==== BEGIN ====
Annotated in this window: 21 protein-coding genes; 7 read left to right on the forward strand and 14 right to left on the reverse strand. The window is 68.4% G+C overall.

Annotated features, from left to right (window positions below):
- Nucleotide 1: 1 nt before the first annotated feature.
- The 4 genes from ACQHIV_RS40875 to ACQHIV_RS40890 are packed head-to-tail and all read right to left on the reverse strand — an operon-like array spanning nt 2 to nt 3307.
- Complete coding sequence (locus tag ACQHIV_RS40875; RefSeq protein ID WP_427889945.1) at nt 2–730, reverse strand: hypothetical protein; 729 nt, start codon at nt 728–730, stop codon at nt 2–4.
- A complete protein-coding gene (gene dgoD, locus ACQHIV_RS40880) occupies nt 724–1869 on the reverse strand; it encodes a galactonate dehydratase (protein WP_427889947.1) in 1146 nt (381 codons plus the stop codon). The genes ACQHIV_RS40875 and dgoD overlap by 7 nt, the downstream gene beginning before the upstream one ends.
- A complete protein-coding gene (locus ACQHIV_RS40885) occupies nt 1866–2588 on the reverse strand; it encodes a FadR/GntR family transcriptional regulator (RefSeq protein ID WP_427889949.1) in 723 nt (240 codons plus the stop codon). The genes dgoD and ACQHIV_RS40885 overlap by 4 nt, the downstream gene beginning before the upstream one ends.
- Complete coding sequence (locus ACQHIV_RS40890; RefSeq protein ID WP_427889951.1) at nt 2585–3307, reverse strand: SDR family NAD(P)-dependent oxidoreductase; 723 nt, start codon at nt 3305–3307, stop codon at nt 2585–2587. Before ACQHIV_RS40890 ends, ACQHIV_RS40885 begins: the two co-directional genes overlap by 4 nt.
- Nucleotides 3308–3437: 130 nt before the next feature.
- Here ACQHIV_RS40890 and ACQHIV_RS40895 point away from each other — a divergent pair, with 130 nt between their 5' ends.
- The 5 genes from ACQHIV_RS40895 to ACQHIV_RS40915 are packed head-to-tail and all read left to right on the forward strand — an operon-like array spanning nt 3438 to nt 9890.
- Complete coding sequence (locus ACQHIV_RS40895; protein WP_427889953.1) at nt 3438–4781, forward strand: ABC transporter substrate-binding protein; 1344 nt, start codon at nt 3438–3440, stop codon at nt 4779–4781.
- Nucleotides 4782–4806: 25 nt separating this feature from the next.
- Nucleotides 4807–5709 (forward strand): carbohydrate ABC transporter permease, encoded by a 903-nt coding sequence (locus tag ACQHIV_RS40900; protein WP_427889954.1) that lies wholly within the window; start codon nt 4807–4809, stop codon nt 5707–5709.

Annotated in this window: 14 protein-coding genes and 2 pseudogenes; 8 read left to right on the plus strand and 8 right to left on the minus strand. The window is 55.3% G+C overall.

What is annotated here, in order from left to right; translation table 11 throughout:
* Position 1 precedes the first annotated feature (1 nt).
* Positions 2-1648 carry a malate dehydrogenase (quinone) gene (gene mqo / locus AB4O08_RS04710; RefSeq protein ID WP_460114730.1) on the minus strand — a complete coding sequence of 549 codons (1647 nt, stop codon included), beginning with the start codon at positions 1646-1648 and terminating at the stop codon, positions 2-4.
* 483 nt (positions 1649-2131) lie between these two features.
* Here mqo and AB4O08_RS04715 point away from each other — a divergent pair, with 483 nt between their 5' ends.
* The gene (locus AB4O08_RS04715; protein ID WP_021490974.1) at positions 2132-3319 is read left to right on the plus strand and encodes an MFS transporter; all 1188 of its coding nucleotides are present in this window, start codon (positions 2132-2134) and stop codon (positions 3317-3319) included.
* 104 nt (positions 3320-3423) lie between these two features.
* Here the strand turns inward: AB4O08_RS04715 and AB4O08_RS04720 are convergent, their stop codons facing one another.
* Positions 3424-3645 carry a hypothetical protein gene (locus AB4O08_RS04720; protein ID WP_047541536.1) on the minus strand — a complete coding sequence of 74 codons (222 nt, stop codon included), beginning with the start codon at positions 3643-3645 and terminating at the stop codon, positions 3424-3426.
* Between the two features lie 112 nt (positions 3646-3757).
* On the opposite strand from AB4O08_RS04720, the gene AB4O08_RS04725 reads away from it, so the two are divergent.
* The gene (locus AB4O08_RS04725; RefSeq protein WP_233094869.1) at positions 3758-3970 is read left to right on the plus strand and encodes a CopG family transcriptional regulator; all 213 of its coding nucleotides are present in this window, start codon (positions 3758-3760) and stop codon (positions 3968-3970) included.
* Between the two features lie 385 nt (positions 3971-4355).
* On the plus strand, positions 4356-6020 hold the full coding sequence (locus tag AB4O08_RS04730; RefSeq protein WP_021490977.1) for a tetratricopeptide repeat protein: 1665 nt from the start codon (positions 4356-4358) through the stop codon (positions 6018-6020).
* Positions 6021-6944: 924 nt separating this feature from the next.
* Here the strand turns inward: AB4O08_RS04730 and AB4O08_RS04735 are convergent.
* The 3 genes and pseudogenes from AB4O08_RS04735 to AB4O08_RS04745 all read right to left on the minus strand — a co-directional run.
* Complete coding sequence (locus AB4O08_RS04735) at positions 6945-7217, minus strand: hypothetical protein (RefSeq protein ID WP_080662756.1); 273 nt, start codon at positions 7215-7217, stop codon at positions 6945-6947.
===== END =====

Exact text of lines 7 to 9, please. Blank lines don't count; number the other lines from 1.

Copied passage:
- A complete protein-coding gene (locus ACQHIV_RS40885) occupies nt 1866–2588 on the reverse strand; it encodes a FadR/GntR family transcriptional regulator (RefSeq protein ID WP_427889949.1) in 723 nt (240 codons plus the stop codon). The genes dgoD and ACQHIV_RS40885 overlap by 4 nt, the downstream gene beginning before the upstream one ends.
- Complete coding sequence (locus ACQHIV_RS40890; RefSeq protein ID WP_427889951.1) at nt 2585–3307, reverse strand: SDR family NAD(P)-dependent oxidoreductase; 723 nt, start codon at nt 3305–3307, stop codon at nt 2585–2587. Before ACQHIV_RS40890 ends, ACQHIV_RS40885 begins: the two co-directional genes overlap by 4 nt.
- Nucleotides 3308–3437: 130 nt before the next feature.